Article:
“What bothers me most about Nigeria is our population”

by Soogun Omoniyi

When you ask me what bothers me about Nigeria, don’t expect me to start writing corruption, security, yadda yadda yadda.

I’m tired of those already.

What really bothers me about Nigeria is our population.

We’re ‘overpopulated’, and the number keeps swelling. We’re growing faster that we can manage, than the ‘available’ means can sustain us.

Do we have the resources to take care of what we’re growing into? Sure.

But are these resources getting harnessed? No.

No one eats lands or rides on crude oil. The resources won’t utilize themselves. Until exploited properly, natural resources are just naturally useless.

If the government has been so mean, shouldn’t we the citizens at least help ourselves by not strangling ourselves to death?

You’ll see a family earning less than fifty thousand naira a month, with two wives and eight kids. Is there a better recipe for crime and nuisance?

What exactly is happening? I’m forced to think that the lack of electricity and other basic things that make life fun have sent more Nigerians seeking solace in indiscriminate and unprotected sex.

Natural fun is cheaper after all.

What’s the joy in having kids you cannot cater for? There’s only sadness and depression in looking at your failed responsibilities. Somehow, these kids grow too and find their happiness in indiscriminate and unprotected sex.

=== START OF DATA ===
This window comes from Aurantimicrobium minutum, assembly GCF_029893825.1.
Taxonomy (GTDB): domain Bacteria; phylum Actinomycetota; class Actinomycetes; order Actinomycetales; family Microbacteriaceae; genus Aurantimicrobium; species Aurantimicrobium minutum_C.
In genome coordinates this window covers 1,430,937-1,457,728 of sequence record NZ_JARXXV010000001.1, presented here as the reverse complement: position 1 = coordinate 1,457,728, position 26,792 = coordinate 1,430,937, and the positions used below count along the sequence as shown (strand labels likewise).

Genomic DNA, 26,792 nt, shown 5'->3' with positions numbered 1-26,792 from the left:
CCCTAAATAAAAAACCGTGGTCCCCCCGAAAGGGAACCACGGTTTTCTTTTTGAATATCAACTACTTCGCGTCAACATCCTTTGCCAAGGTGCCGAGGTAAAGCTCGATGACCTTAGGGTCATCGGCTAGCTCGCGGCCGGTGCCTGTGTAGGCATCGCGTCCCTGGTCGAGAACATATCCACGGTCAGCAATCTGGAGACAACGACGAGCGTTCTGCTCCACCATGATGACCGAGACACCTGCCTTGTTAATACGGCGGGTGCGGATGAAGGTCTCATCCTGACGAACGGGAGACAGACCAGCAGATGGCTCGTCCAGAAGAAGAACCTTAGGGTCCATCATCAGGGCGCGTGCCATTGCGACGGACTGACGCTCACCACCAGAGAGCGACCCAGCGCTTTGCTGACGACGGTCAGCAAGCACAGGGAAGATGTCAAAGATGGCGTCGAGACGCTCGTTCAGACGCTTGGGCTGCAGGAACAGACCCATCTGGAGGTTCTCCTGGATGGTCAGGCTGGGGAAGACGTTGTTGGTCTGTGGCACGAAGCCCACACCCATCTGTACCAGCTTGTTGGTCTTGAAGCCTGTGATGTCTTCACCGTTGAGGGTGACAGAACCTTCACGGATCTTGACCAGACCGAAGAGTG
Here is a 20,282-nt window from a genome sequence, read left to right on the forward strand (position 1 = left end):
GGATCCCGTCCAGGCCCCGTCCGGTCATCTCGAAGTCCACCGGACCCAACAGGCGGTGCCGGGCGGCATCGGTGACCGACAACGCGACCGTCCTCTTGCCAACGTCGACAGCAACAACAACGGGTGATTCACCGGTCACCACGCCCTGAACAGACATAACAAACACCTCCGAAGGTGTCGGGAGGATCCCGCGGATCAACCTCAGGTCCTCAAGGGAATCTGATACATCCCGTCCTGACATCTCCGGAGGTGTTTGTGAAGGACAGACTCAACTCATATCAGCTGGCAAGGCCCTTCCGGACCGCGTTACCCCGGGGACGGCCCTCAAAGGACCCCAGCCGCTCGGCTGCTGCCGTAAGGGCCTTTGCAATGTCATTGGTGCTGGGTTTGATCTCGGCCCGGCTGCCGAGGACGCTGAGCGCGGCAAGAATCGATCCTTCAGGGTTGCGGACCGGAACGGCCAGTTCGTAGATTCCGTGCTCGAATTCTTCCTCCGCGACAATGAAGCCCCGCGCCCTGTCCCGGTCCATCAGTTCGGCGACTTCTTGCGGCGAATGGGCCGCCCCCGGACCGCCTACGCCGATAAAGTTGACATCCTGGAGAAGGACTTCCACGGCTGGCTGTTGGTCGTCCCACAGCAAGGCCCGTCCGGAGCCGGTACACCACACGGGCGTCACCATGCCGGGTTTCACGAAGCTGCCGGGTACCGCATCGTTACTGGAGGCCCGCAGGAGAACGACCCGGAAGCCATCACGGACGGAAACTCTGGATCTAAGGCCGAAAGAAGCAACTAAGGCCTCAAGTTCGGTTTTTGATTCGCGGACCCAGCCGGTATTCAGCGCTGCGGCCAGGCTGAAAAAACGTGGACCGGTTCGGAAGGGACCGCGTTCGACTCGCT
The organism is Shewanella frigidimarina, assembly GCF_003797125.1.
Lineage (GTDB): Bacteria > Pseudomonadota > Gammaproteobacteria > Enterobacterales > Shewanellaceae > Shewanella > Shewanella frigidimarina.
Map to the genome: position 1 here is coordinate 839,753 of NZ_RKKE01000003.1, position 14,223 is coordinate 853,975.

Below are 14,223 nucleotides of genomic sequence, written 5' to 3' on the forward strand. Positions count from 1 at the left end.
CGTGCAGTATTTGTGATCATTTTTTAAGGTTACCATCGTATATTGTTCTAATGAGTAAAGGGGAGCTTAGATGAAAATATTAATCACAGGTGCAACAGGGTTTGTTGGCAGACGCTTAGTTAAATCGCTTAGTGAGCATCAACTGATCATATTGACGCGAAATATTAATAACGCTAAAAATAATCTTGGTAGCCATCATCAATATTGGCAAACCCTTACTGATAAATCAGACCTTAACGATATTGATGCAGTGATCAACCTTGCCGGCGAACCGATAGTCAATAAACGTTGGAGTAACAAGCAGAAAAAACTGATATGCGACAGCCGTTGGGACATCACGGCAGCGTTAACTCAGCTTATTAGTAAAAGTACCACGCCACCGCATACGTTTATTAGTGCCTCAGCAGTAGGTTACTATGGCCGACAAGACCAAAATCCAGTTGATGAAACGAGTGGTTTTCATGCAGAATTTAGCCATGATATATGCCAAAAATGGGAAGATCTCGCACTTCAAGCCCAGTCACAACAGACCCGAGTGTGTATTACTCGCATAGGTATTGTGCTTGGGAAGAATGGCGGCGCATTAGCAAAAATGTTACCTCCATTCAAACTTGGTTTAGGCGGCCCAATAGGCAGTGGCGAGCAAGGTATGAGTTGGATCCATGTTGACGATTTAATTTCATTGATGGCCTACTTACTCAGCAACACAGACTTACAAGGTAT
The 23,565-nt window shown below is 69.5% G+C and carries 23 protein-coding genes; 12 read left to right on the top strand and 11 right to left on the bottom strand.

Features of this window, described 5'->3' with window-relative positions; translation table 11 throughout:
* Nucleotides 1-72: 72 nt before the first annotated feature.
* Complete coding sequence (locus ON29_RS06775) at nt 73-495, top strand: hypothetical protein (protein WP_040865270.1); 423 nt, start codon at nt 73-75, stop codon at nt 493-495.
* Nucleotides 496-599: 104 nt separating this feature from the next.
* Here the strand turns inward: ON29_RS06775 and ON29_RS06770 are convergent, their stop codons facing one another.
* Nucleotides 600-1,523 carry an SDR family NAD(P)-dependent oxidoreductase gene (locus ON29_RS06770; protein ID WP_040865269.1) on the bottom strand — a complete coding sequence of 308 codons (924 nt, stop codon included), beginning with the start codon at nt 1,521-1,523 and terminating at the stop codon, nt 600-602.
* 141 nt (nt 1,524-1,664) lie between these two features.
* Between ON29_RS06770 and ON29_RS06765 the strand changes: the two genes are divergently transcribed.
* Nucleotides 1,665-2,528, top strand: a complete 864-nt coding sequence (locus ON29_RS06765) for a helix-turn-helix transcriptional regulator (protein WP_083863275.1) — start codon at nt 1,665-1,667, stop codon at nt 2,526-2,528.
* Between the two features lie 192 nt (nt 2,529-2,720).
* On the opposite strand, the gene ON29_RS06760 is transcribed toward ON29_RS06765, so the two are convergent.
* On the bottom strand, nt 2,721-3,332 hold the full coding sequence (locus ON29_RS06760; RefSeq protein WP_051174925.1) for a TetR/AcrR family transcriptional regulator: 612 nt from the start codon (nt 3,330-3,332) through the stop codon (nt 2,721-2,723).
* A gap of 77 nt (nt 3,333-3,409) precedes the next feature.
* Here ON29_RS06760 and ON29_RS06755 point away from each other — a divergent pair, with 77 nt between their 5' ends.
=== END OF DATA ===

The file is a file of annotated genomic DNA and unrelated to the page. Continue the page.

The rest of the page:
And the number continues to swell.

I don’t get how these things happen. One would have thought; the much, the better. Abundant human resources, right?

But see, the Nigerian population is like a paralyzed giant with numerous heads. The giant wants to work, prove its prowess, but something ‘unknown’ just keeps holding it down.

And miraculously, despite the palsy, new heads keep sprouting at the speed of light, feeding off the giant, giving back little or none, steadily reducing it to a malnourished frame.

One day, when the bony frame can no longer the take load, it will crumble.

Maybe then, the heads will stop coming and the giant can make do with the available nutrients.

According to the United Nations, urban Nigeria would have swollen by 200 million by 2050.

Another thing that bothers me is our indifference; how we’re tending towards becoming so comfortable in this mess, how we have come to ‘accept our destiny’.

We suffer and smile.

Nigerians can adapt to any situation, we always tell ourselves.

Heroic right? It’s a national pride.

No one should get comfortable with an educational system that churns out graduates who can’t even define what they’ve spent years studying, a country whose health system her president is too afraid to use.

I returned to Nigeria recently and I’ve quickly adapted to the darkness. I no longer plan things with electricity, I hate getting my heart broken.

It is scary how comfortable I’m getting.

How about the senseless traffic jams? Jams that could have been avoided with simple traffic lights.

Do you remember the story of the frog that got boiled to death because it kept adapting to the increasing temperature?

I’m afraid we will keep adjusting and getting comfortable till it seems hell is norm, till we evolve into something that is not normal.

Till we all roast and die.

It’s like there’s nothing we can do about it.


I’m bothered.

Very much so!

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